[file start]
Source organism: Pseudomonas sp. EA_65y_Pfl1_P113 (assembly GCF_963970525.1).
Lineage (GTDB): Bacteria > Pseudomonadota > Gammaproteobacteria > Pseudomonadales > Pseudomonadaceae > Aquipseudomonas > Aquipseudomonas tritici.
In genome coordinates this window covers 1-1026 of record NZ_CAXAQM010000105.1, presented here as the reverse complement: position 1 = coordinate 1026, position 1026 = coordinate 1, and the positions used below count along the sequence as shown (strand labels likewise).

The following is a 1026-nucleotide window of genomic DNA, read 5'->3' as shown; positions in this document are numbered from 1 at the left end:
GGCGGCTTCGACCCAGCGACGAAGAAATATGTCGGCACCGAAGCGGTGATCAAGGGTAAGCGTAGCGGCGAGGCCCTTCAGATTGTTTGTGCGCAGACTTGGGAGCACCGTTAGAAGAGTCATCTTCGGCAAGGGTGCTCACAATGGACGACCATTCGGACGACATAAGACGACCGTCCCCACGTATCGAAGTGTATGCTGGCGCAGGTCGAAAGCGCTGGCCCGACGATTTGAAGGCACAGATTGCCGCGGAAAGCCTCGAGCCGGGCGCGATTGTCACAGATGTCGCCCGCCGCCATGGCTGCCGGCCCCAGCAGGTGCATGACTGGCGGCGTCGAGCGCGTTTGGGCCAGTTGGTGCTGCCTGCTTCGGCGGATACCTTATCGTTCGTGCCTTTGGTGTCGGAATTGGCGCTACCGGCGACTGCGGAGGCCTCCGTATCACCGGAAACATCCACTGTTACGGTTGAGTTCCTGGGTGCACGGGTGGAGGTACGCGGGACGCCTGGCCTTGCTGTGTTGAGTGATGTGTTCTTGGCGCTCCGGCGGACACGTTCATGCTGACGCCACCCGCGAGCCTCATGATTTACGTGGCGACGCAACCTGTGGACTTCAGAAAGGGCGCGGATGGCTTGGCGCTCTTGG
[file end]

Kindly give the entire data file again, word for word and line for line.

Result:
Source organism: Pseudomonas sp. EA_65y_Pfl1_P113 (assembly GCF_963970525.1).
Lineage (GTDB): Bacteria > Pseudomonadota > Gammaproteobacteria > Pseudomonadales > Pseudomonadaceae > Aquipseudomonas > Aquipseudomonas tritici.
In genome coordinates this window covers 1-1026 of record NZ_CAXAQM010000105.1, presented here as the reverse complement: position 1 = coordinate 1026, position 1026 = coordinate 1, and the positions used below count along the sequence as shown (strand labels likewise).

The following is a 1026-nucleotide window of genomic DNA, read 5'->3' as shown; positions in this document are numbered from 1 at the left end:
GGCGGCTTCGACCCAGCGACGAAGAAATATGTCGGCACCGAAGCGGTGATCAAGGGTAAGCGTAGCGGCGAGGCCCTTCAGATTGTTTGTGCGCAGACTTGGGAGCACCGTTAGAAGAGTCATCTTCGGCAAGGGTGCTCACAATGGACGACCATTCGGACGACATAAGACGACCGTCCCCACGTATCGAAGTGTATGCTGGCGCAGGTCGAAAGCGCTGGCCCGACGATTTGAAGGCACAGATTGCCGCGGAAAGCCTCGAGCCGGGCGCGATTGTCACAGATGTCGCCCGCCGCCATGGCTGCCGGCCCCAGCAGGTGCATGACTGGCGGCGTCGAGCGCGTTTGGGCCAGTTGGTGCTGCCTGCTTCGGCGGATACCTTATCGTTCGTGCCTTTGGTGTCGGAATTGGCGCTACCGGCGACTGCGGAGGCCTCCGTATCACCGGAAACATCCACTGTTACGGTTGAGTTCCTGGGTGCACGGGTGGAGGTACGCGGGACGCCTGGCCTTGCTGTGTTGAGTGATGTGTTCTTGGCGCTCCGGCGGACACGTTCATGCTGACGCCACCCGCGAGCCTCATGATTTACGTGGCGACGCAACCTGTGGACTTCAGAAAGGGCGCGGATGGCTTGGCGCTCTTGG